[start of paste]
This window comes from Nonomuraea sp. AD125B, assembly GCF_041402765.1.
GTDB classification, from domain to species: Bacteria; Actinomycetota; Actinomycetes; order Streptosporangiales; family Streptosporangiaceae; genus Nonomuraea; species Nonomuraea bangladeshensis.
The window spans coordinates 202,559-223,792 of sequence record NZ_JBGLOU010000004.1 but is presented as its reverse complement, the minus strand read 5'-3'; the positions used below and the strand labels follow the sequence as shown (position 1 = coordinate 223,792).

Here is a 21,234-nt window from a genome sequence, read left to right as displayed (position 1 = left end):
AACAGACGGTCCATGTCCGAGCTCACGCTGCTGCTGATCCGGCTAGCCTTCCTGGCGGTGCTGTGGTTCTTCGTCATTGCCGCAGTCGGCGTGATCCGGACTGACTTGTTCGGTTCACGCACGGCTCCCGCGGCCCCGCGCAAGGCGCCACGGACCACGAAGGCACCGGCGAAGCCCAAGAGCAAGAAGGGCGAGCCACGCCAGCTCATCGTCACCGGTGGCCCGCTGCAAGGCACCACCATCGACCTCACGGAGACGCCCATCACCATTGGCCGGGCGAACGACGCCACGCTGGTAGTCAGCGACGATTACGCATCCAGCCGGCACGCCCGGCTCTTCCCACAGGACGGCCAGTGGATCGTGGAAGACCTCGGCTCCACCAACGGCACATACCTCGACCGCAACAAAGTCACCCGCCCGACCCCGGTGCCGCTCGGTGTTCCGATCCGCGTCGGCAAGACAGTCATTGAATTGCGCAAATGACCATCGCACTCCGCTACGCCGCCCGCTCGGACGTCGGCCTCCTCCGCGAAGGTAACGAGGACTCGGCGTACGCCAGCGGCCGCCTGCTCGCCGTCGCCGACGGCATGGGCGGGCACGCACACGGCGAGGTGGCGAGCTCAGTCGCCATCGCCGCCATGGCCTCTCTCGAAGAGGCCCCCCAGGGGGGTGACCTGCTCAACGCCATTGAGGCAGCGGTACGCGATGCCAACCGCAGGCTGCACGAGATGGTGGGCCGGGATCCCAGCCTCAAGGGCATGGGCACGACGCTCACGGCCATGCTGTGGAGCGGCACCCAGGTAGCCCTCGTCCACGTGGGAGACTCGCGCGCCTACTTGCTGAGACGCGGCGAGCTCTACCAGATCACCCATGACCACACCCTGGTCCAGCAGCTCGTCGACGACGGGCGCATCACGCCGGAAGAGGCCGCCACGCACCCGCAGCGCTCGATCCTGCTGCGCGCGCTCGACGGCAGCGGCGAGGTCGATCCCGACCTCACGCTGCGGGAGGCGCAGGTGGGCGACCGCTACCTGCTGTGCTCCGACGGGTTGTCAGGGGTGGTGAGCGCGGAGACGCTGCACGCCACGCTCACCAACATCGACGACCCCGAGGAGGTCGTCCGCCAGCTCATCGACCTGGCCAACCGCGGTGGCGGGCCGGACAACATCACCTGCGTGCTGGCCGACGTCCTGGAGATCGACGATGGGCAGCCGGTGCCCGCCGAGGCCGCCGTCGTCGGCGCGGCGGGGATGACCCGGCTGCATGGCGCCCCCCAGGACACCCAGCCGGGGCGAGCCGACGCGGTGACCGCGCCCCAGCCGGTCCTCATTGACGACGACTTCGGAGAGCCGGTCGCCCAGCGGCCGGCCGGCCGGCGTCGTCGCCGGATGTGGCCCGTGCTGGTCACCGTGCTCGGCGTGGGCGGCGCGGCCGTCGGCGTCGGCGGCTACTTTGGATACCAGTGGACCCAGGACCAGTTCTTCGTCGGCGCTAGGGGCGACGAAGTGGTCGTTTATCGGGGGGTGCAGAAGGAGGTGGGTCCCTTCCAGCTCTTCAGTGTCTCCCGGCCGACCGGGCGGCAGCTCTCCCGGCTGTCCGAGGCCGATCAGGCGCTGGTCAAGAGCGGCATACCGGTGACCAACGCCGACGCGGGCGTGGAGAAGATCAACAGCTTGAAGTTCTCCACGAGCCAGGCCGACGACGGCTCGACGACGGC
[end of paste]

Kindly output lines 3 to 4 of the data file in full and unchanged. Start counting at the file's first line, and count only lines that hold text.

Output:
The window spans coordinates 202,559-223,792 of sequence record NZ_JBGLOU010000004.1 but is presented as its reverse complement, the minus strand read 5'-3'; the positions used below and the strand labels follow the sequence as shown (position 1 = coordinate 223,792).

Here is a 21,234-nt window from a genome sequence, read left to right as displayed (position 1 = left end):